Once a person has completed a Chapter 7 or Chapter 13 bankruptcy, they generally have taken care of all their debt, and, if they have employment or another source of income, are actually a better credit risk after the bankruptcy than before.

People need to use credit wisely so they are not taken advantage of. Credit is best used to make major necessary purchases, such as homes and cars. We all need somewhere to live, and typically need a vehicle to get to work and take care of business. We still need to be careful, however, not to agree to pay more for a house or car than we can afford, and be careful also to make sure that the price and loan terms are fair. Using a credit card as if it is money in the bank can create a mountain of debt you won’t be able to escape. If all you can afford to pay is the minimum payments on your credit cards, you will be paying that debt for years even if you never make another charge, as most of the payments you make will go to pay that 10%, 20% , 30% or even more in interest and charges.

The surest path to good credit and financial health is to take care of your debt, either through a bankruptcy or some other way, and then after that, to pay your bills on time.

What is a mortgage loan modification and how do I get one?

A Mortgage Loan Modification is simply a change in one or more of the terms of a mortgage loan. If your mortgage lender agrees to do so, they can reduce your interest rate, reduce your monthly payment, change your loan from an adjustable rate loan (where the interest rate changes) to a fixed rate loan, put your default in payment (the amount you are behind) at the end of your loan, extend the time period you have to pay back your loan, and even reduce the balance you owe on your loan.

The problem in getting a loan modification is that generally the lenders HAVE TO AGREE TO MAKE THE CHANGES. To put it simply, you can ask, and they may say no. Each lender has its own standards for granting a loan modification, so homeowners may get different answers even though their financial situation is the same. Additionally, there are various government programs but they do not apply to all loans.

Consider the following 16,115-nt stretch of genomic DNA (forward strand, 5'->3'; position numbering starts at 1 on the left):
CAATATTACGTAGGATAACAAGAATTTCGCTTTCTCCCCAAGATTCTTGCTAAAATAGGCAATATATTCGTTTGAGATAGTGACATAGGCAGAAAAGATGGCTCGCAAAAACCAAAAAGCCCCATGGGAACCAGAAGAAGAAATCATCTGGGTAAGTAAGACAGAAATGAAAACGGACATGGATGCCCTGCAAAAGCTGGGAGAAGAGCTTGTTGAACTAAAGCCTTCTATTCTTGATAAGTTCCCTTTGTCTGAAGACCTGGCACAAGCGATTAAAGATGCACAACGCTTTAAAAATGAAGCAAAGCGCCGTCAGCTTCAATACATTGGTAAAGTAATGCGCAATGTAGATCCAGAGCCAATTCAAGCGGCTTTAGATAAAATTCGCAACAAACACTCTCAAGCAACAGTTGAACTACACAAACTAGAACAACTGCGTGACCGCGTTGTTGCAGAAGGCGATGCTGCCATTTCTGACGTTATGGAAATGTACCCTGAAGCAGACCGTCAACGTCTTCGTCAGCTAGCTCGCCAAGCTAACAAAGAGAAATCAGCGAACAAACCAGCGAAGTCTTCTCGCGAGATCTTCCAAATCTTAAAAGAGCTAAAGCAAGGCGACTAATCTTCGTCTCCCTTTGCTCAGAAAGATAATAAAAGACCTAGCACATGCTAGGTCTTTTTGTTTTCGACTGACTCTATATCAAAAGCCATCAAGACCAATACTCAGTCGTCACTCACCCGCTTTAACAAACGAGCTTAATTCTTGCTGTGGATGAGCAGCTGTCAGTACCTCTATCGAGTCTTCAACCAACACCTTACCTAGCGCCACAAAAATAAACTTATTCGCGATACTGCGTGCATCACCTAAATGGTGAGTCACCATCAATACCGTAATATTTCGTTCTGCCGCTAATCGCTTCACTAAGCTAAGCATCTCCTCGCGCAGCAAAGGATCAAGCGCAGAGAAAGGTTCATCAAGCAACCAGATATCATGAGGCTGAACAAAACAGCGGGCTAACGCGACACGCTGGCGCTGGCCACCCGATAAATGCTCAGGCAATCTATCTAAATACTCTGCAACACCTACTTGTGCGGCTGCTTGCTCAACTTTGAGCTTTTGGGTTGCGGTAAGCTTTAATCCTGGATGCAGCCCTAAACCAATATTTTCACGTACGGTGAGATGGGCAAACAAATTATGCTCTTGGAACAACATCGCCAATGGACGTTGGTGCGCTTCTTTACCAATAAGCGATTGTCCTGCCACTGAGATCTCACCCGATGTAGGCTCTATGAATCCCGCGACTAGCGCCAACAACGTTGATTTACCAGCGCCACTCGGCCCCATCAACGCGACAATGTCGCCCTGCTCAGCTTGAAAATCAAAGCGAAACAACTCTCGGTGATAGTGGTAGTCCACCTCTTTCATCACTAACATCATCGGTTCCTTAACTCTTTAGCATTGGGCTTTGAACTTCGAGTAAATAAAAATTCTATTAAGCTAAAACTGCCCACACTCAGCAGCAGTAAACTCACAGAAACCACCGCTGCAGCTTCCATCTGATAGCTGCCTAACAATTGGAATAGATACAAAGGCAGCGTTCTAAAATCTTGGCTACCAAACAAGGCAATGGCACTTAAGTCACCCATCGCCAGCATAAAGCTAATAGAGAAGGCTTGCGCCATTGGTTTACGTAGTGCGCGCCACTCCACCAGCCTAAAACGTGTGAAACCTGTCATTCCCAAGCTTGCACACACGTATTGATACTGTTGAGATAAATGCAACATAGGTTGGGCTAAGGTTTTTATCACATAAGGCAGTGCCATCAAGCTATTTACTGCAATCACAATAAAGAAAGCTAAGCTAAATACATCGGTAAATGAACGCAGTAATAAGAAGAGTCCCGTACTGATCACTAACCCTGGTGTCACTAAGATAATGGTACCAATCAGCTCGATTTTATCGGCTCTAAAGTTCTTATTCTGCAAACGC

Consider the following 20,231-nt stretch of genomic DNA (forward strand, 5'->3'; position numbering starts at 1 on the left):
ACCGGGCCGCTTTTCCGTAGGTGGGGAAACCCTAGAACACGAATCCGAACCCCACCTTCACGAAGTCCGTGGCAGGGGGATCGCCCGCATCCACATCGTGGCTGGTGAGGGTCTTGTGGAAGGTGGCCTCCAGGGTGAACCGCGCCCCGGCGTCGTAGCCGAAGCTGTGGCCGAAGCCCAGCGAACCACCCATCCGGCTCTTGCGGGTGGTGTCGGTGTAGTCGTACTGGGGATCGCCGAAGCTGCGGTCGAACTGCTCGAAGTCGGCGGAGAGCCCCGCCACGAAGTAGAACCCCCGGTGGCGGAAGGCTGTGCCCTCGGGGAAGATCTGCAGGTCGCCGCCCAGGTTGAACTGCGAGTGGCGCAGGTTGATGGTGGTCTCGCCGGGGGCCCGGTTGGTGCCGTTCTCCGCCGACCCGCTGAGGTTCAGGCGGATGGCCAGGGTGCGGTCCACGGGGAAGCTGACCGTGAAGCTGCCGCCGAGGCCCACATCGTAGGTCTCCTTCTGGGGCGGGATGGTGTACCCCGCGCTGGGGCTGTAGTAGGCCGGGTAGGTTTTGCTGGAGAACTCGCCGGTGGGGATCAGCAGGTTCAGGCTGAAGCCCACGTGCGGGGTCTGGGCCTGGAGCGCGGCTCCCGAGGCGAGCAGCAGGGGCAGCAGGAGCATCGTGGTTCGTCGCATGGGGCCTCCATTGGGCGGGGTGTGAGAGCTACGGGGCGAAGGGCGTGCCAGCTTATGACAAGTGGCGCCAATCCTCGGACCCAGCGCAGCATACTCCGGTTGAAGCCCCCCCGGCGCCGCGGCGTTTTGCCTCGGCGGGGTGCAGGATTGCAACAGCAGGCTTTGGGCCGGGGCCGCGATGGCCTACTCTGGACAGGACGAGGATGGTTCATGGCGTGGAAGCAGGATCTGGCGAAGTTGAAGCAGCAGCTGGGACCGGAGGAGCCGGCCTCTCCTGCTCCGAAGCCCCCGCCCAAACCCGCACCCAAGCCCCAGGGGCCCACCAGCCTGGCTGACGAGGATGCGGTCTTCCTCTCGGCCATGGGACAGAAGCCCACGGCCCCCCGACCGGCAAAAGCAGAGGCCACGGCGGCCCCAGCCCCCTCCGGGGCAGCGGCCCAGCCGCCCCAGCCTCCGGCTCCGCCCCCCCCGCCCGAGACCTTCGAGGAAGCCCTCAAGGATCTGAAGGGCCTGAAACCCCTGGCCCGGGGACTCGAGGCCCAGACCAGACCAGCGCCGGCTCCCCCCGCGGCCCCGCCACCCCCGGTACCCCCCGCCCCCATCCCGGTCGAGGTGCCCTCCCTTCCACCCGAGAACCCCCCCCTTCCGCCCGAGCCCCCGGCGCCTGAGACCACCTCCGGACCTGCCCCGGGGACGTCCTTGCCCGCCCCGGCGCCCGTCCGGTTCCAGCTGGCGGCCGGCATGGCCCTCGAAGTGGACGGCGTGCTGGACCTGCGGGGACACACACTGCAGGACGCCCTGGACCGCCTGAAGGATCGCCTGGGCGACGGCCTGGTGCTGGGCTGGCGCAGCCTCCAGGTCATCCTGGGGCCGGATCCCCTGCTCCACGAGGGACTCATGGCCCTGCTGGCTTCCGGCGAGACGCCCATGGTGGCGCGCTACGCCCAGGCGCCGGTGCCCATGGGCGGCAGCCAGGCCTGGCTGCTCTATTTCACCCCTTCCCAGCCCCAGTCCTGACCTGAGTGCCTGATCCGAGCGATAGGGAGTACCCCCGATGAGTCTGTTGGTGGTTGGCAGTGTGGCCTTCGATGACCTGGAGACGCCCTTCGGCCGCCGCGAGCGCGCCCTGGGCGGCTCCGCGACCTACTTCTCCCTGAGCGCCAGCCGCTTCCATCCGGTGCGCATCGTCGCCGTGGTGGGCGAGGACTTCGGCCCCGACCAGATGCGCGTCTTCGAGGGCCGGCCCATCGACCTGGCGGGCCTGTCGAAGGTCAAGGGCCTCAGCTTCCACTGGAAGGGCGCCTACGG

Should I try to get a loan modification by myself?

You can always contact your mortgage lender on your own to determine if they will modify your loan. Many of them have “workout packages” (typically forms you fill out to indicate your financial situation) which they will forward to you for completion. However, it is probably advisable to consult with someone knowledgeable for some assistance in the process. There are various government agencies and charitable organizations that will work with you at no charge. One of the HUD Approved Housing Counseling Agencies is NACA (www.NACA.com), (773) 723-6222. There are a lot of companies claiming to be experts in handling loan modifications. You need to be careful and remember that only the lender decides who gets a loan modification, so you should not be paying anyone large fees without understanding beforehand how they can help you. An attorney can give you some guidance through this process and help you evaluate the merits of a proposed modification.

How long will it take to get a loan modification?

There are a few companies who will respond quickly to your request, but typically it can take from one to several months after you fill out and send in the forms to get a response.

Why did my lender say no to my request for a loan modification?

There are a number of possible reasons. In some cases, your mortgage has been sold to investors and the mortgage company you pay does not believe it has the right to change loan terms. A lender also will typically not make a loan modification where he believes you will not be able to make the mortgage payments anyway, even at a reduced amount. Also keep in mind that in loan modification the lender is reducing the profitability of a loan. They will only do so if they feel they have no choice. Consequently, if you have a good income or have substantial equity in your property they may believe there is no reason for them to make a change.

What do I do to keep my property if the lender does not give me a loan modification and I am behind in payments?

You always have the right to file Chapter 13 to save your property. To be successful in a Chapter 13, after the case is filed you must start making your regular mortgage payments again on time, and pay an additional amount monthly to catch up the payments you were behind. To keep these extra payments low, the amount you were behind in the mortgage can typically be spread over up to 5 years.

Can I modify my mortgage loan in a bankruptcy, Chapter 7 or Chapter 13? I don’t think my house is worth as much as my loan, and my interest and payments are too high.

Although there has been talk about giving the bankruptcy judges the right to change the terms of a mortgage loan, that has not yet occurred. In the event legislation is passed, it will likely not apply to all loans nor will it apply to all situations. If you hear in the news that a law has been passed, you need to contact an attorney to find out if the law will help someone in your situation.